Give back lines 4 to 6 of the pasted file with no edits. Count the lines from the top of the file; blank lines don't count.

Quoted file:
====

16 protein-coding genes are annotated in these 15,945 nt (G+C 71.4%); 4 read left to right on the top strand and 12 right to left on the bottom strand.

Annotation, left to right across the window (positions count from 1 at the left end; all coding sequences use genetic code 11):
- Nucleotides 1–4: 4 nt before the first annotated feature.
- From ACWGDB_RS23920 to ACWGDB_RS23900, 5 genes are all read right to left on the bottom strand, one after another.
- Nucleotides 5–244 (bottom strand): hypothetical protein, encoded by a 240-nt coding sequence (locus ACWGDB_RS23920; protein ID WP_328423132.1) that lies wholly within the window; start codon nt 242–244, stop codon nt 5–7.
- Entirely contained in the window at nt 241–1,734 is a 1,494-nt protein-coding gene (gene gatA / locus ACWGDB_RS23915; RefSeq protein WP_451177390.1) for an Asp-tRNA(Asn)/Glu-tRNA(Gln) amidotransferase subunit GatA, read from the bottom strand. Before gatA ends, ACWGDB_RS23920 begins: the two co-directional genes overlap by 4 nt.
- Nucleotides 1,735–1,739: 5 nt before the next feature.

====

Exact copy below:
- From ACWGDB_RS23920 to ACWGDB_RS23900, 5 genes are all read right to left on the bottom strand, one after another.
- Nucleotides 5–244 (bottom strand): hypothetical protein, encoded by a 240-nt coding sequence (locus ACWGDB_RS23920; protein ID WP_328423132.1) that lies wholly within the window; start codon nt 242–244, stop codon nt 5–7.
- Entirely contained in the window at nt 241–1,734 is a 1,494-nt protein-coding gene (gene gatA / locus ACWGDB_RS23915; RefSeq protein WP_451177390.1) for an Asp-tRNA(Asn)/Glu-tRNA(Gln) amidotransferase subunit GatA, read from the bottom strand. Before gatA ends, ACWGDB_RS23920 begins: the two co-directional genes overlap by 4 nt.